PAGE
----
#9

@RightOnTheLeftCoast: That is a creepy signature you have btw…


#10

[quote=“Trekky0623, post:6, topic:39635”]
They aren’t being threatened. They don’t want to pay taxes and aren’t getting it. Which isn’t surprising. I’m not sure how you can have a conservative youth group while at the same time remaining neutral about political candidates.
[/quote]I am sure someone has told you this in 9 pages of this thread, but again:
YOU HAVE NO CLUE WHAT YOU ARE TALKING ABOUT!!!
You can be a 501©(3) and still be politically active. Nothing in the law says they have to remain neutral. There are guidelines. Read up.


#11

Then how about answering what Pete posted about those 501c3 regs? Here it is:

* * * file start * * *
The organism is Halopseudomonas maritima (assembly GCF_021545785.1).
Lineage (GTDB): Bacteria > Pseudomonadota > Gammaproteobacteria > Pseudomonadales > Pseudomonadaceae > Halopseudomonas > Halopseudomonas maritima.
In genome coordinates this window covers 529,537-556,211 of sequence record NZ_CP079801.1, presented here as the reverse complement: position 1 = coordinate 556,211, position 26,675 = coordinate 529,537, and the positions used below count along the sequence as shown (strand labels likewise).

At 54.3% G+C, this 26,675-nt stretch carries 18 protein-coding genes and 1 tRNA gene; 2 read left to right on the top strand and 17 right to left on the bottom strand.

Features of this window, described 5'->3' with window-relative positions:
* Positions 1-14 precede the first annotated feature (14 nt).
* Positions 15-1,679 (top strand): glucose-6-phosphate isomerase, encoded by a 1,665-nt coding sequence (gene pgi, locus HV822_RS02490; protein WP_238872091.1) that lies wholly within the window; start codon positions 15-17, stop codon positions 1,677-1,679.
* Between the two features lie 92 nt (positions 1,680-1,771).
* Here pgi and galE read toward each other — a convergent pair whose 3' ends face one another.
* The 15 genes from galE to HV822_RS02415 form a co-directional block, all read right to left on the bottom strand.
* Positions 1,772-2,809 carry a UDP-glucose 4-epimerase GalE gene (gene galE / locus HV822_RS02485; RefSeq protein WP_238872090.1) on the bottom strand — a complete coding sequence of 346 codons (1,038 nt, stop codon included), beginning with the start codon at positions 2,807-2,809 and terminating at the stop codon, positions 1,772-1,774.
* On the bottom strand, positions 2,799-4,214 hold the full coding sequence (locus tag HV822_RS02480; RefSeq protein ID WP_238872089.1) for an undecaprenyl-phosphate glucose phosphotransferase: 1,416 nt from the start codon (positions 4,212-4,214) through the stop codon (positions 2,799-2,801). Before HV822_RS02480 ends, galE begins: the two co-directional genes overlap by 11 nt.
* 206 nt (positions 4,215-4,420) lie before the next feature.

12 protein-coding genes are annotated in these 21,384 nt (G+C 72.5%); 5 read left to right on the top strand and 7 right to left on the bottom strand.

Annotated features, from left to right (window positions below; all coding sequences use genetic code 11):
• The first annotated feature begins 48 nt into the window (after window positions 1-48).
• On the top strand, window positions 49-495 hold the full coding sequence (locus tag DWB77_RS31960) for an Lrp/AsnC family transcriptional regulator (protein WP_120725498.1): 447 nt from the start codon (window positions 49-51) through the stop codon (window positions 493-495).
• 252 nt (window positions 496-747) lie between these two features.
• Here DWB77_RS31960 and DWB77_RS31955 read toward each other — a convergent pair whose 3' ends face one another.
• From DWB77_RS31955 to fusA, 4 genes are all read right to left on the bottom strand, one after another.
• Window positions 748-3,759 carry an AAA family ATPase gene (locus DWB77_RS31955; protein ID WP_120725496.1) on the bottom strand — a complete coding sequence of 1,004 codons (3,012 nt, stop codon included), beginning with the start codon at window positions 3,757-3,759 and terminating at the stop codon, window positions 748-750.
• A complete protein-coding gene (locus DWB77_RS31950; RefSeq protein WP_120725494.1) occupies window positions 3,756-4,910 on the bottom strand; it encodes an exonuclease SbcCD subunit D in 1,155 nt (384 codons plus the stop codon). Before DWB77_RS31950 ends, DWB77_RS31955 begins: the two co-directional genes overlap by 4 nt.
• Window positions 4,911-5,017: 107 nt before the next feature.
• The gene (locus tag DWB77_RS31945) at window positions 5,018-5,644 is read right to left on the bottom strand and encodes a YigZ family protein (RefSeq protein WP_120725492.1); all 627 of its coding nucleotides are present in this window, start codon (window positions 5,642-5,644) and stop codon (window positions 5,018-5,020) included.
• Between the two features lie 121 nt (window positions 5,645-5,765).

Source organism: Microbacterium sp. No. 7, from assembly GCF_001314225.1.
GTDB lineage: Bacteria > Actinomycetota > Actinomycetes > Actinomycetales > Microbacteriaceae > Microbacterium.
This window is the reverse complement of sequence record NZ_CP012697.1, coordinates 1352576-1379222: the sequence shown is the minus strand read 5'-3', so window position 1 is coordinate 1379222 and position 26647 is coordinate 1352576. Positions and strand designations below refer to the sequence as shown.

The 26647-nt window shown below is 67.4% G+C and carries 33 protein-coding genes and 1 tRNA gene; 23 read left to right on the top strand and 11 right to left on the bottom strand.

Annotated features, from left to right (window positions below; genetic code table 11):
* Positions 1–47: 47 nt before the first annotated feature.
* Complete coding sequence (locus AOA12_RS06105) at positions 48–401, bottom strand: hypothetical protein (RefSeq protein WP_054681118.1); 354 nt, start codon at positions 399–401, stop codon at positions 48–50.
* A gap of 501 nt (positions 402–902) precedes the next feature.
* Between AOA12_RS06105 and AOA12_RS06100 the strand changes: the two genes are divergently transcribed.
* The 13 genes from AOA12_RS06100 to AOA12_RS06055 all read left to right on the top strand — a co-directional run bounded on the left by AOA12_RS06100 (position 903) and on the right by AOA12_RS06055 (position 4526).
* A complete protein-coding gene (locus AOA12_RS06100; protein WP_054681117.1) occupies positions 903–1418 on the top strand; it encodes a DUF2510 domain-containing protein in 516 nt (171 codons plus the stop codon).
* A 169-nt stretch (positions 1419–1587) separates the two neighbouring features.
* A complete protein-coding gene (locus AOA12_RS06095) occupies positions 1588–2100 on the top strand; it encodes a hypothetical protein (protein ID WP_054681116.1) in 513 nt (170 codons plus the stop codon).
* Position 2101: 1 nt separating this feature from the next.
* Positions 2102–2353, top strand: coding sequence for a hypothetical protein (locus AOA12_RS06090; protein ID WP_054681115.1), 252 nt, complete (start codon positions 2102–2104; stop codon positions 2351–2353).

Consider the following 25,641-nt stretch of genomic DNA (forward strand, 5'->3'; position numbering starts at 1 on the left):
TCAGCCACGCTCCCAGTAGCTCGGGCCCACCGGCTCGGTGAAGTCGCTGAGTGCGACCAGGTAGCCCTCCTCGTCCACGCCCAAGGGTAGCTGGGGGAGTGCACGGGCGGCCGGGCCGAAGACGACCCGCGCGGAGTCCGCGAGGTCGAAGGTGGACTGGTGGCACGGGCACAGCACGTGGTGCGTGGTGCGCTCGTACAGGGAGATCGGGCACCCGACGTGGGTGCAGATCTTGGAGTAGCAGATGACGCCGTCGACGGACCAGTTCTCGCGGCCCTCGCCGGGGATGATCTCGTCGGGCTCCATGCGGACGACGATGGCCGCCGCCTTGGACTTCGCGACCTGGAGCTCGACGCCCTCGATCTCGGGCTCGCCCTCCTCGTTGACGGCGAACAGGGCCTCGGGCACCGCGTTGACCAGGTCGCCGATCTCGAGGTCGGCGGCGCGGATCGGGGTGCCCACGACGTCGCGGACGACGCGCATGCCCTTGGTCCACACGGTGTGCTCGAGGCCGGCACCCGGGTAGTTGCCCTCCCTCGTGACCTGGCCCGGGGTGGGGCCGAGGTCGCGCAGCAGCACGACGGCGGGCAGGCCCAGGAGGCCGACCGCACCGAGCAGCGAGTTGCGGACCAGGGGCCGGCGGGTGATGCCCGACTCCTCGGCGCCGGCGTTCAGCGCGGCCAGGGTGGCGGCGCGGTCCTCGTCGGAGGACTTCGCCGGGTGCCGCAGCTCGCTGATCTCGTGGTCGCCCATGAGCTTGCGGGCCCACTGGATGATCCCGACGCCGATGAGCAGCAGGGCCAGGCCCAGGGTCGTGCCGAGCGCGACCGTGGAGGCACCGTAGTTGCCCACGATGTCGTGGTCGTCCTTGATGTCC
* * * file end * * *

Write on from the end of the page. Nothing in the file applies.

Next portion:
#12

I just did. They admittedly oppose a political candidate. They are not simply teaching philosophy. They are teaching a political point of view to children and hoping to get tax benefits from it.


#13

By not financially supporting one or the other; just as the rules state.
Not rocket surgery.


#14

They’re teaching a conservative philosophy; not a political philosophy.

Really, Trek, you’re either stretching, or pushing yourself to be viewed as dense on this one.


#15

Opposing the Obama administration isn’t supporting a political candidate, i.e. his opponents?

If a liberal organization were doing this, people would be raising heck, and it would probably be called indoctrination to boot. This isn’t a philosophy course or class, it’s a political organization that admits to opposing a candidate, and they expect to be treated like a nonprofit. That’s not going to happen.